So STAY TUNED…notice will go out in the next few days giving you the WHERE, WHEN, AND HOW!!

Happy Tangling!  Bon 🙂

My first Zentangle for the Crazy 8's Show - Notice the string is in the shape of the number "8"

My first Zentangle for the Crazy 8’s Show – Notice the string is in the shape of the number “8”


Katazome scarves - silk

Katazome scarves – silk

I recently had the fantastic (well, Zentabulous!) opportunity to spend some time on the East Coast.  My dad, who is a comic book artist, is headed towards his 89th birthday!  We’ll be having a family reunion/party for him when he hits 90, but this time was special for me to spend alone with him and his wife, Sue.  If you are interested in learning about his comic book career, you can visit him at Sam Glanzman.  He lives on 10 acres just outside Oneonta, NY (for you non-NY’ers, it’s 80 miles West of Albany).  Oneonta is a wonderful, vibrant, college town.  There’s lots to see and do (Cooperstown Baseball Hall of Fame is a great draw very near there).  It was a great visit and we had perfect weather!

While visiting, I decided to take advantage of being on the East Coast and also attended a week-long art camp.  I was in heaven!!  No phones to answer, no paperwork to push, no deadlines to meet (from the J.O.B.)  It was just full days of learning the art form of Katazome.  Katazome is the ancient art of a Japanese method of dyeing fabrics using a resist paste applied through a stencil.  We learned from a teacher who tutored under John Marshall, who is well know in the art here in the States.  It originated from Keisuke Serizawa, a Japanese textile artist.  In 1956 he was designated as a National Treasure by the Japanese Government.  Absolutely unbelievable work, so delicate, so innovative, so beautiful!!  Here’s a link to a video that you can watch…Keisuke Serizawa.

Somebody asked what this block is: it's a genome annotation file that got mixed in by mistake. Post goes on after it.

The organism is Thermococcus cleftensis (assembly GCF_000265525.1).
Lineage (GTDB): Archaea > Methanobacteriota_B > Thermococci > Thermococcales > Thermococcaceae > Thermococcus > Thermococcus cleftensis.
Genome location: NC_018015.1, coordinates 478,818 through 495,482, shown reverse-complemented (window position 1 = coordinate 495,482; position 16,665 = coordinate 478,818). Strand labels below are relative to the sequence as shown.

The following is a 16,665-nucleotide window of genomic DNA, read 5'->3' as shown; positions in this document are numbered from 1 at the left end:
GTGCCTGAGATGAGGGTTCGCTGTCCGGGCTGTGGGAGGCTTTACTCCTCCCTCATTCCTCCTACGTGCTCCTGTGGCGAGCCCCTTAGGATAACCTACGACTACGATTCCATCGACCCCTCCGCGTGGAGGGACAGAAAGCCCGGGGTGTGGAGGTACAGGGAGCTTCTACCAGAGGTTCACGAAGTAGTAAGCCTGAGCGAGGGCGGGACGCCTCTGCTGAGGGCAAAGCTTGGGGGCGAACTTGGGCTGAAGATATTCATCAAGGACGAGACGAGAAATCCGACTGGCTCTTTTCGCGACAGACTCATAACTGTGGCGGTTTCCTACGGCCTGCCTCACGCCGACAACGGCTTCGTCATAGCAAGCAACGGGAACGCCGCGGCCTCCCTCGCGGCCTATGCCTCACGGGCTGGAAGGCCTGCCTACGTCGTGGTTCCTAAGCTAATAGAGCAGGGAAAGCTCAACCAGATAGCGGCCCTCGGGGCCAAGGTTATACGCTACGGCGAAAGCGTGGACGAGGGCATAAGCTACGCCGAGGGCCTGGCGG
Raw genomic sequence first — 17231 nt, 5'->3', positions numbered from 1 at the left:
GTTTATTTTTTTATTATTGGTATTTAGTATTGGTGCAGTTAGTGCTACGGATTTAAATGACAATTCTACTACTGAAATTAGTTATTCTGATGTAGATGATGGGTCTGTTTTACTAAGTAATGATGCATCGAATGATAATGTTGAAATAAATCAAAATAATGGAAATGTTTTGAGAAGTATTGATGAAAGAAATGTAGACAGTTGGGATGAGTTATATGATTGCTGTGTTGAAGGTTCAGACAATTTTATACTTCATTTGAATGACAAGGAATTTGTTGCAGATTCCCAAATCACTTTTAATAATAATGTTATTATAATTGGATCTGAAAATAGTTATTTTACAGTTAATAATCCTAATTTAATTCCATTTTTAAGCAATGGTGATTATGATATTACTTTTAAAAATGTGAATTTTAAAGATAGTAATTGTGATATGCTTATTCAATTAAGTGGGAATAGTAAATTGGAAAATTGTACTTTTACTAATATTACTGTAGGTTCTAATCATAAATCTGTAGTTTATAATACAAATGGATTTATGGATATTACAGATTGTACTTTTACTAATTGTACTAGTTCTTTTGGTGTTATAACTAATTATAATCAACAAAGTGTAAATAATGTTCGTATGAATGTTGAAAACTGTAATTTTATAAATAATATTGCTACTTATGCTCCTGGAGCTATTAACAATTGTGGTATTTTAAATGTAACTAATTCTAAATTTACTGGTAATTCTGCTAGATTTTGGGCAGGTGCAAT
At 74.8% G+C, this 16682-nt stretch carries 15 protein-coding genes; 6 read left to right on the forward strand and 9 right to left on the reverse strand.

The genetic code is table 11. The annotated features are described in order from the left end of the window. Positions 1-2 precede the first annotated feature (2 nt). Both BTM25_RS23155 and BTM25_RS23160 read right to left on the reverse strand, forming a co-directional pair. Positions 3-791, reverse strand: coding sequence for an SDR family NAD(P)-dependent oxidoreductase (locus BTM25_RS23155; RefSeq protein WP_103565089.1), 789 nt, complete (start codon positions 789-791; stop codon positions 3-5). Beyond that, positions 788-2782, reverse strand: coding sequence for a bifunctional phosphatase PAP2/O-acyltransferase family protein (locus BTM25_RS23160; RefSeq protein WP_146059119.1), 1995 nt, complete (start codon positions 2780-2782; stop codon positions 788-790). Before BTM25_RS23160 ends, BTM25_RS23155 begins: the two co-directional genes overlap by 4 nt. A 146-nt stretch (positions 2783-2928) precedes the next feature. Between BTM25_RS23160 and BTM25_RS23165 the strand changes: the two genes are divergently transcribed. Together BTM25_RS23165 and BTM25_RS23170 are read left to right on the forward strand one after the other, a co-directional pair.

So, Serizawa tutored a woman (sorry, I don’t know her name), who tutored John Marshall, who tutored my teacher, Jenny Hermenze (of Vermont).  So we were very honored to learn under her.  We learned to design and cut our stencils out of this absolutely marvelous paper, which, by the way, they are apparently no longer producing (too bad because it was just incredible to work with – but apparently very expensive and painstaking to produce -sheet goes for about $50 each), screen the back of the stencil with silk netting, make/cook up the paste resist, apply the paste to the fabric with the stencil, dye the fabric, etc.

This all took place at Snow Farm in Williamsburg, MA.   A wonderful nonprofit organization that teaches any number of craft skills to those who are interested.  Their classes run about $800 for the week, but it includes the classes, mostly all of the supplies, accommodations, and food – yes, let’s talk about the food!  Wonderful meals 3 times a day…we certainly didn’t go hungry!  You can visit Snow Farm to view the campus and see what they offer.

Here’s a picture of one of my completed projects…and a contest!  The first one** who emails me at and tells me what the tangle name is on the blue scarf located on the far right will receive a beautiful Zentangle envelope (5.5″ x 7″) made from the green Lokta paper from the original Zentangle kits.  These envelopes are no longer being produced so you can’t buy them.  I have 10 in stock that I will be using for future give-aways so keep your eyes open on future posts.

Happy Tangling!